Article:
Sunday, February 14, 2010

Mercenary Christians

Good Afternoon

Our small corner of the world has caught the fad (and I hope it's a passing one!) of the backlit signs upon which a business, church or whatever can post thought-provoking, or even idiotic messages, and sometimes their business or worship service schedules. I really think they may be traffic hazards as one is tempted to read them while driving.


I managed to read the sign posted outside of one of our local denominations, and it is sitting like a burr under the saddle.

"Respect people. It comes back"

We are made, all of us, in the image and likeness of God. We are all due respect for that, if for nothing else. As Christians, we are to remember this even if the person being respected does not recognize their own value as human beings.

We are to see Christ in everyone. Sometimes it will be Christ suffering we see, but we still must see Him somehow.

While it may be true that respecting people will 'come back' in the sense that we will be respected for the respect we pay others, this should never be the reason we do it.

It should be for Christ that we do it. Remember "Whatsoever you do to the least of my brothers, that you do unto me".

Matthew 5:43-47 tells us that if we love only those who love us back, we are no better than a pagan, or a publican (depends which bible you're reading). Anyone can love someone who loves (or respects) him back.

We are called to more. Mother Teresa was, in my thoughts, a good example. She cared for those who could offer her little or nothing in return. These people were often very close to death when coming into her care. Yet she and her sisters worked joyfully with them. In fact reading some of Mother Teresa's writings and writings about her one gets the impression that she found a lot of the recognition she received to be a nuisance.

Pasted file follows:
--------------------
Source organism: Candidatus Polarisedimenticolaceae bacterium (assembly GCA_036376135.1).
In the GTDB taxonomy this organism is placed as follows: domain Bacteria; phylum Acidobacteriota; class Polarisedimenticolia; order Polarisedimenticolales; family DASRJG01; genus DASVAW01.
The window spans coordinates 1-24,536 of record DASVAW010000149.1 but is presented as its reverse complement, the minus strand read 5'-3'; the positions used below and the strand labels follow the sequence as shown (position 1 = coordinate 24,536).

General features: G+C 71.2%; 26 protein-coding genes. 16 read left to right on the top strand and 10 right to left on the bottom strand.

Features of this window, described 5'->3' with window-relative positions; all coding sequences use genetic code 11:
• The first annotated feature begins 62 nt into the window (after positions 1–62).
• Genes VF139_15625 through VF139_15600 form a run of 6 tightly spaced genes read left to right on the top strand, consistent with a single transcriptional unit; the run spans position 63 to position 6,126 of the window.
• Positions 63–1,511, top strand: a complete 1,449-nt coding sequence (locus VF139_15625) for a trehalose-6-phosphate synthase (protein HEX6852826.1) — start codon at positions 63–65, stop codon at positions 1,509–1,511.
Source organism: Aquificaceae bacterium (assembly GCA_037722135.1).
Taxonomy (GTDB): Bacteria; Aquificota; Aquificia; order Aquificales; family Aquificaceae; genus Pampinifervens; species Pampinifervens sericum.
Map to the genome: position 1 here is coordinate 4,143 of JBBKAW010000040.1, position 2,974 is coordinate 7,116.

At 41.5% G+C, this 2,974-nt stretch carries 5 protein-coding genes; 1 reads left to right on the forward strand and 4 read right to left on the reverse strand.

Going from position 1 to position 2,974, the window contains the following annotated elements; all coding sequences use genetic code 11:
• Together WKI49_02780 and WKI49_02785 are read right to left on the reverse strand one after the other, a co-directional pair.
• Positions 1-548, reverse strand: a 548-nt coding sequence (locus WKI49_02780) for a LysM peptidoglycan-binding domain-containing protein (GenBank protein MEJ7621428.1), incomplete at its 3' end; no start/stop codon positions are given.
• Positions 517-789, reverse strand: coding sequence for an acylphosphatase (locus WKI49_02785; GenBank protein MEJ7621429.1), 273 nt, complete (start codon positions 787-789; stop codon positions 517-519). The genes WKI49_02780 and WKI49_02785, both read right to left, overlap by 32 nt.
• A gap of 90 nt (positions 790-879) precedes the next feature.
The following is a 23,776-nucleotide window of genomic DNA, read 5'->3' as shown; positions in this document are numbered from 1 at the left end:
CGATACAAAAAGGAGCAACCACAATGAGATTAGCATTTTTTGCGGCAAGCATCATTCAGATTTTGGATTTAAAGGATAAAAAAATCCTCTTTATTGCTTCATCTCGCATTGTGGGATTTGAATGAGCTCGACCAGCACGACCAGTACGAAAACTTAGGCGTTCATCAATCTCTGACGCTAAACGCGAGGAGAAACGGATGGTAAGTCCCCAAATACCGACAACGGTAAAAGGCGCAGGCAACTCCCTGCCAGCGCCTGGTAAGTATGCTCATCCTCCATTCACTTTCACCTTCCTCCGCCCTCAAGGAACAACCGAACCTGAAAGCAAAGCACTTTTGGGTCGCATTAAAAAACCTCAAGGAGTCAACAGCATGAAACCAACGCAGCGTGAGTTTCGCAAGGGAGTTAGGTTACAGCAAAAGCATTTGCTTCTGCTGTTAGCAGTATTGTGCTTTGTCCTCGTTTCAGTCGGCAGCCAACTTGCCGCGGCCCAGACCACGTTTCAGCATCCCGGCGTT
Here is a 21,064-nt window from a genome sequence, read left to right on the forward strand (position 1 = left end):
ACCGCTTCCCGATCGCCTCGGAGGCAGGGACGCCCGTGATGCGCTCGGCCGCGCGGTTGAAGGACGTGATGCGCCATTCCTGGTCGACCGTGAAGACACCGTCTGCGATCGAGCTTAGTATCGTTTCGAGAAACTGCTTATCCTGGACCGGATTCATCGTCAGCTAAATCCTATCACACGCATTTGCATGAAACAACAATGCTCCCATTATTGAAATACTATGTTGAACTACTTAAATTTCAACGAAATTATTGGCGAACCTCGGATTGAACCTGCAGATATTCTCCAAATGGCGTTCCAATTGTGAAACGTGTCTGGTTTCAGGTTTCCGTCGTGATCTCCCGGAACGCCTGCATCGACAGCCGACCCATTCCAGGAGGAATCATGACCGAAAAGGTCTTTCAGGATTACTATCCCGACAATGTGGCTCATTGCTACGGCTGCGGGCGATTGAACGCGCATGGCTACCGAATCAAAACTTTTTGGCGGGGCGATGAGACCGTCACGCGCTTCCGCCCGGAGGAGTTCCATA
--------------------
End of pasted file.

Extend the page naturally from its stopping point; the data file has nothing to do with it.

Yes, respect may come back to us as we cast it out, but to a Christian, whether or not respect comes back is irrelevant.

God Bless

Monday, February 08, 2010

Christian Life: A Study in Plaster

Several years back, Someone passed on to me a very battered statue of Jesus. The thought was "She'll know what to do with it". This poor thing had no hands, and was chipped all over

When blessed objects (and I assumed that this statue was blessed) outlive their usefullness and/or are damaged, the correct disposal method is to burn or bury them.

I'm not always quick to get things done. This poor statue sat on the piano for quite some time.

Then I heard the story about another hands-free statue. It was said that this statue was a reminder to Christians that we are Christ's hands and feet in the world. Very neat!

I kept the statue. Then it occurred to me that the chips might be a symbol too. As we are out and about being Christ's hands in the world, we are probably going to get rather battered. No one said Christian life is easy.

We need to remember to offer up those dings and bruises to God so he can use our sufferings for the good of others.

I love being Catholic.

Monday, February 01, 2010

Food for Thought

The other day I was unwrapping a stringy cheese snack. I noticed that the wrapper had instructions for making a little craft-thing with the cheese before one ate it.

Didn't your mother ever tell you not to play with your food?

I couldn't help but think of this teaching! Perhaps I date myself.

At any rate, I can't escape the mental image of grimy little midday hands playing with the magnet-like cheese stick to "peel" it into various creatures.

Have the rules changed?

I realized that this is very much like what Jesus suggested to his followers. I think He was warming people up when He chastised the Pharisees for complaining that Jesus' followers did not wash their hands in the ritual way before they ate their meals. (This, btw, was not saying it was okay to eat with dirty hands. It had to do with the role of tradition in ones life. I suppose the makers of stringy cheese are not saying it's okay to eat with dirty hands, either)

Jesus eventually went on to declare that unless His followers eat his flesh and drink his blood they will not have life within them.

Jews are prohibited from drinking blood, any blood. And to eat human flesh? Unthinkable.

But we are commanded to do this in memory of Jesus.

It is necessary to examine rules from time to time. Do they still fulfill the need for which they were instituted? Which authority is placing the rule? Is it legitimate?

God's rules, as presented through the Catholic Church and Scripture, are legitimate. In things like hand-washing and playing with your food, your mother is a legitimate authority, too!